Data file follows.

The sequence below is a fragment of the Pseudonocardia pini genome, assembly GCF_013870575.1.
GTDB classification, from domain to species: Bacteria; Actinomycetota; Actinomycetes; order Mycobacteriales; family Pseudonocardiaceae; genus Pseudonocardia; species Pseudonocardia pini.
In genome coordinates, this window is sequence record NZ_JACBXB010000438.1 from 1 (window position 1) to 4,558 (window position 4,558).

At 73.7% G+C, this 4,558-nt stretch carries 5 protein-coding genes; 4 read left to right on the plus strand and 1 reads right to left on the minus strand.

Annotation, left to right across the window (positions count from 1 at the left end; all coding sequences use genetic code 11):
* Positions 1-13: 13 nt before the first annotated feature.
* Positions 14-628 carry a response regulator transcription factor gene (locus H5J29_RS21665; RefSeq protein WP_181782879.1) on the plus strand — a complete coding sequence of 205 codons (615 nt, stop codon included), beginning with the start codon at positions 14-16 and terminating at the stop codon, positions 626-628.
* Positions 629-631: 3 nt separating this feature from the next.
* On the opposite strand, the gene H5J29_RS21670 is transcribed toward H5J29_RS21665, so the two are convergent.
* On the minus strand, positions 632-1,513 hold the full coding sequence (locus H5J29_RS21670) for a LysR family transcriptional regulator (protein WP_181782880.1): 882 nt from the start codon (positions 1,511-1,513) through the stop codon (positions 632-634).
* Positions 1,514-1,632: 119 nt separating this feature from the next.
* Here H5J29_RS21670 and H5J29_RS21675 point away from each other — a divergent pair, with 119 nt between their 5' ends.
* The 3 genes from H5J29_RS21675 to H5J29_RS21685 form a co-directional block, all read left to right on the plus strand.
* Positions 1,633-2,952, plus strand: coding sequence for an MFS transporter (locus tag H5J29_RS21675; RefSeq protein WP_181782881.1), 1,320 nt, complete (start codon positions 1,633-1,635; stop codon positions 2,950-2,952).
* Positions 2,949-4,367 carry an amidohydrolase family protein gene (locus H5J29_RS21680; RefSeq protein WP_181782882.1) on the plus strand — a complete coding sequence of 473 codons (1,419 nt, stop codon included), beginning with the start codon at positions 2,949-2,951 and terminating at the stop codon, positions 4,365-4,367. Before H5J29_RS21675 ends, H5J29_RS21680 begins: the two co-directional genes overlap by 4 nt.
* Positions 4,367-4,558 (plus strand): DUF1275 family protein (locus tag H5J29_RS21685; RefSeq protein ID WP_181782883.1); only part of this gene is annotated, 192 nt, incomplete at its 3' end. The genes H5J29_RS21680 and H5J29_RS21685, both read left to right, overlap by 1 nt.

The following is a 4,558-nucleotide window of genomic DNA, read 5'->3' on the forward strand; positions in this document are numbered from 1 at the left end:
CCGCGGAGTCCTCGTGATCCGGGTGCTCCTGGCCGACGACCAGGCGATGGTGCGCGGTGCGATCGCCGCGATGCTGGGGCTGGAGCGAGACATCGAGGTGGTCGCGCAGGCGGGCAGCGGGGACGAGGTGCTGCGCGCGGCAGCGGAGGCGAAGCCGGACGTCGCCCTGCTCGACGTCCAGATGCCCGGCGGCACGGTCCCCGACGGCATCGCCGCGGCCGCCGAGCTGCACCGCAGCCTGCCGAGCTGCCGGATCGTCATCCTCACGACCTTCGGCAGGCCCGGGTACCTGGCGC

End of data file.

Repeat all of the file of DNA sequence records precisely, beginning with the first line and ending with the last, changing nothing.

The sequence below is a fragment of the Pseudonocardia pini genome, assembly GCF_013870575.1.
GTDB classification, from domain to species: Bacteria; Actinomycetota; Actinomycetes; order Mycobacteriales; family Pseudonocardiaceae; genus Pseudonocardia; species Pseudonocardia pini.
In genome coordinates, this window is sequence record NZ_JACBXB010000438.1 from 1 (window position 1) to 4,558 (window position 4,558).

At 73.7% G+C, this 4,558-nt stretch carries 5 protein-coding genes; 4 read left to right on the plus strand and 1 reads right to left on the minus strand.

Annotation, left to right across the window (positions count from 1 at the left end; all coding sequences use genetic code 11):
* Positions 1-13: 13 nt before the first annotated feature.
* Positions 14-628 carry a response regulator transcription factor gene (locus H5J29_RS21665; RefSeq protein WP_181782879.1) on the plus strand — a complete coding sequence of 205 codons (615 nt, stop codon included), beginning with the start codon at positions 14-16 and terminating at the stop codon, positions 626-628.
* Positions 629-631: 3 nt separating this feature from the next.
* On the opposite strand, the gene H5J29_RS21670 is transcribed toward H5J29_RS21665, so the two are convergent.
* On the minus strand, positions 632-1,513 hold the full coding sequence (locus H5J29_RS21670) for a LysR family transcriptional regulator (protein WP_181782880.1): 882 nt from the start codon (positions 1,511-1,513) through the stop codon (positions 632-634).
* Positions 1,514-1,632: 119 nt separating this feature from the next.
* Here H5J29_RS21670 and H5J29_RS21675 point away from each other — a divergent pair, with 119 nt between their 5' ends.
* The 3 genes from H5J29_RS21675 to H5J29_RS21685 form a co-directional block, all read left to right on the plus strand.
* Positions 1,633-2,952, plus strand: coding sequence for an MFS transporter (locus tag H5J29_RS21675; RefSeq protein WP_181782881.1), 1,320 nt, complete (start codon positions 1,633-1,635; stop codon positions 2,950-2,952).
* Positions 2,949-4,367 carry an amidohydrolase family protein gene (locus H5J29_RS21680; RefSeq protein WP_181782882.1) on the plus strand — a complete coding sequence of 473 codons (1,419 nt, stop codon included), beginning with the start codon at positions 2,949-2,951 and terminating at the stop codon, positions 4,365-4,367. Before H5J29_RS21675 ends, H5J29_RS21680 begins: the two co-directional genes overlap by 4 nt.
* Positions 4,367-4,558 (plus strand): DUF1275 family protein (locus tag H5J29_RS21685; RefSeq protein ID WP_181782883.1); only part of this gene is annotated, 192 nt, incomplete at its 3' end. The genes H5J29_RS21680 and H5J29_RS21685, both read left to right, overlap by 1 nt.

The following is a 4,558-nucleotide window of genomic DNA, read 5'->3' on the forward strand; positions in this document are numbered from 1 at the left end:
CCGCGGAGTCCTCGTGATCCGGGTGCTCCTGGCCGACGACCAGGCGATGGTGCGCGGTGCGATCGCCGCGATGCTGGGGCTGGAGCGAGACATCGAGGTGGTCGCGCAGGCGGGCAGCGGGGACGAGGTGCTGCGCGCGGCAGCGGAGGCGAAGCCGGACGTCGCCCTGCTCGACGTCCAGATGCCCGGCGGCACGGTCCCCGACGGCATCGCCGCGGCCGCCGAGCTGCACCGCAGCCTGCCGAGCTGCCGGATCGTCATCCTCACGACCTTCGGCAGGCCCGGGTACCTGGCGC